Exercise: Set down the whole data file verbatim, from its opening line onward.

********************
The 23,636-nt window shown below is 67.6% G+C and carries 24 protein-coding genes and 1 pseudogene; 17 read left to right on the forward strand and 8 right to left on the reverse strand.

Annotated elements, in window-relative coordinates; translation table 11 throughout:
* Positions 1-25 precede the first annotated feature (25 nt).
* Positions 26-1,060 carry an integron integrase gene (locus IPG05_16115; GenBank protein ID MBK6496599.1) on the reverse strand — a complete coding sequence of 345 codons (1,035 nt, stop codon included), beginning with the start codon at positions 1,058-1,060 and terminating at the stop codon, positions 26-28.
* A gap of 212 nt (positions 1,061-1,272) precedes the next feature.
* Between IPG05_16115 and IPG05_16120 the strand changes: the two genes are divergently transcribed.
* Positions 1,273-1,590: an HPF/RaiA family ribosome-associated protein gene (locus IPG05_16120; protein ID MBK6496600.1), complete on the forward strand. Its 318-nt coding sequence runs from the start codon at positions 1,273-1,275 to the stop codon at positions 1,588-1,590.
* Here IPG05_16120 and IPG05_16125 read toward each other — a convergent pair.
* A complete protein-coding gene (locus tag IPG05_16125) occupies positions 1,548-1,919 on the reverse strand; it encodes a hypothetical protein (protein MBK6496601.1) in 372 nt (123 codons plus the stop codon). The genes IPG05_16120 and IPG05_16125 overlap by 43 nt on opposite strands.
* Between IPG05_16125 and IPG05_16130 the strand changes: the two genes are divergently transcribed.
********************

The 23,636-nt window shown below is 67.6% G+C and carries 24 protein-coding genes and 1 pseudogene; 17 read left to right on the forward strand and 8 right to left on the reverse strand.

Annotated elements, in window-relative coordinates; translation table 11 throughout:
* Positions 1-25 precede the first annotated feature (25 nt).
* Positions 26-1,060 carry an integron integrase gene (locus IPG05_16115; GenBank protein ID MBK6496599.1) on the reverse strand — a complete coding sequence of 345 codons (1,035 nt, stop codon included), beginning with the start codon at positions 1,058-1,060 and terminating at the stop codon, positions 26-28.
* A gap of 212 nt (positions 1,061-1,272) precedes the next feature.
* Between IPG05_16115 and IPG05_16120 the strand changes: the two genes are divergently transcribed.
* Positions 1,273-1,590: an HPF/RaiA family ribosome-associated protein gene (locus IPG05_16120; protein ID MBK6496600.1), complete on the forward strand. Its 318-nt coding sequence runs from the start codon at positions 1,273-1,275 to the stop codon at positions 1,588-1,590.
* Here IPG05_16120 and IPG05_16125 read toward each other — a convergent pair.
* A complete protein-coding gene (locus tag IPG05_16125) occupies positions 1,548-1,919 on the reverse strand; it encodes a hypothetical protein (protein MBK6496601.1) in 372 nt (123 codons plus the stop codon). The genes IPG05_16120 and IPG05_16125 overlap by 43 nt on opposite strands.
* Between IPG05_16125 and IPG05_16130 the strand changes: the two genes are divergently transcribed.